Category: 2011 NBA Draft

So get this…

That guy, Targuy Ngombo, that nobody knew about, for the right reason, turned out to be a fraud! Yup, Pete Philo’s alleged “baby” lied about both his age and even his name, to a lesser degree.

The Timberwolves took Ngombo with the 57th overall pick in last night’s draft.

Also, the trade with the Rockets was reported wrong. The Wolves never received two second-rounders for Jonny Flynn and the #20. That #38 pick that Houston used to take Chandler Parsons was their’s all along. They never had to buy it back from the Wolves, unfortunately. So they really only ended up with Brad Miller, a future first rounder and that 24th pick.

Can’t win everything, eh, Kahn?

The 2011 NBA Draft, David Kahn's style

Derrick Williams
Derrick Williams is heading to Minnesota

Let’s start off with an apology: I was just as tired, if not more, than any of you were last night, and instead of posting immediate results and reactions, I hit the hay.

But I’m here now, ready to discuss what exactly went down last night, which was a lot.

In a nutshell, the Wolves picked the BPA, finally, at #2, accumulated plenty of second-rounders, some in the future, a future first-rounder, enough cash to pay off some of Rambis’ buyout, a UCLA point guard and, finally, the most mysterious prospect of the draft because I’m sure 28 other teams didn’t know who the hell he was. Did that prepare you any? Or just completely scare you away? Read on to get the whole picture. Continue reading

S.I. digs into the numbers

Check out this Sports Illustrated article on Derrick Williams, the should-be next Timberwolf, and Charles Jenkins, a real sleeper and would-be great fit for the Wolves too.

Williams was the nation’s most efficient forward in ISOs, spot-ups and pick-and-rolls, and was fourth-most efficient in the post. He really can do everything — and the fact that he didn’t truly break out as a star until this past season as a sophomore suggests he may be far from hitting his ceiling. I wouldn’t want to be the GM who passed on him.

Jenkins’ profile isn’t perfect. He’s older than most draft prospects, at 22, and has realized his potential. He’s smaller than most NBA shooting guards and he’s unlikely to transition into a pure-point role. He doesn’t have the speed or the athleticism of some of the guards projected to go at the top of the first round. What he does know how to do is create shots off the dribble going in both directions, knock down shots with defenders attached to him and put up points in a highly efficient manner. He spent his college career outside of the major-conference spotlight, and never played in an NCAA tournament, but he’s worthy of a guaranteed contract. His statistical resume is too strong to ignore.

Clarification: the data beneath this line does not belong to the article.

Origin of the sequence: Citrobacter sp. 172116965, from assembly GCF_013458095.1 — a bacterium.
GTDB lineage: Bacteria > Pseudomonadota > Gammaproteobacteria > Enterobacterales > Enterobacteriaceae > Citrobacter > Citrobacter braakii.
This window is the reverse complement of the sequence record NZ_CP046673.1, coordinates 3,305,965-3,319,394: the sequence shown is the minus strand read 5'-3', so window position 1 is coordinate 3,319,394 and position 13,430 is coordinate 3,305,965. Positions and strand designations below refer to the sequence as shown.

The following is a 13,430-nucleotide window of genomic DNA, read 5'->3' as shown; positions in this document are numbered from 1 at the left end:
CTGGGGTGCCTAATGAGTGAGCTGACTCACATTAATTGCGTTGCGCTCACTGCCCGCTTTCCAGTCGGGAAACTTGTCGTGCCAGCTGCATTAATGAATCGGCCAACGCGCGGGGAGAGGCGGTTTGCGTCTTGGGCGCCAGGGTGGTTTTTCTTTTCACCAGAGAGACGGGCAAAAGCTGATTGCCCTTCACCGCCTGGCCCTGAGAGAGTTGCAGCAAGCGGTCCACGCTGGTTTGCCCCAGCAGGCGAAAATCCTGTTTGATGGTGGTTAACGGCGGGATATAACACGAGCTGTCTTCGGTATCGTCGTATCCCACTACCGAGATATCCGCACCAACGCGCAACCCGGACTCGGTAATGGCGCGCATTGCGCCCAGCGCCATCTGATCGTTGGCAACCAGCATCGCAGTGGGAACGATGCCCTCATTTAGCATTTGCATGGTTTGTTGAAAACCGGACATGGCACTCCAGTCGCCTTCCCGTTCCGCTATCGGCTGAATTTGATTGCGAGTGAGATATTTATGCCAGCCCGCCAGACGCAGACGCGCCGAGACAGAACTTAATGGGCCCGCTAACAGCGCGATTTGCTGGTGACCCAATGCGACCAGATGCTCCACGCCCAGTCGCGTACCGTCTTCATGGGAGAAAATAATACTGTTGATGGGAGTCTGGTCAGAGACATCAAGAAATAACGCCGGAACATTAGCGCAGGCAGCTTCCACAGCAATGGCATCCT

There’s no denying the year that Williams had in Arizona. In fact, his numbers speak for themselves but when you combine them with a solid off-court personalty with an intelligent head on his shoulders, it’s becoming that much more appealing.

So here’s to a swing in my beliefs: Take Williams at 2, ship Beasley out.

Wolf Track: Cavs looking to add #2 pick?

This comes from Chris Broussard via

Already owners of the No. 1 pick in the draft, the Cleveland Cavaliers are trying to sweeten their position by securing the second pick as well, according to league sources.

The Cavaliers are in discussions with the Minnesota Timberwolves and Detroit Pistons about a three-team trade that would give Cleveland the top two picks of next month’s NBA draft.

Chad goes on to say that Cleveland would absorb Rip Hamilton’s deal with the trade exception from Lebron James. The Wolves would the receive the #4 and #8 pick in this Summer’s draft. And the Pistons? I have no idea.

The skepticism on what’s actually being discussed and who goes where leaves this trade as murky at best. But if the Wolves head into the draft with, yet again, three picks in the first round, they could very well leave the draft with two great lottery picks and a newfound first-rounder for 2012, the summer of Clippergeddon. You really can’t argue with that, and would have to give Kahn some serious credit for wheeling and dealing there. But of course, that was all just formulated in my head. The chance it blooms into reality are slim-to-none, as usual. If only…

Howlin' T-Wolf's Mock Draft 1.0

Being no stranger to the NBA Draft, the Minnesota Timberwolves should be pros at this. And, as a fan of one of the lottery’s likely contestants every year, so should Howlin’ T-Wolf. With that said, from now up until the actual NBA Draft, Tom and I will tackle the task of role-playing every GM for each team in the league by alternating picks throughout the first round. Shouldn’t be too hard, right? But with the “David Kahns” of the NBA world today, believe me, it’s much more difficult to predict one’s fate than it seems.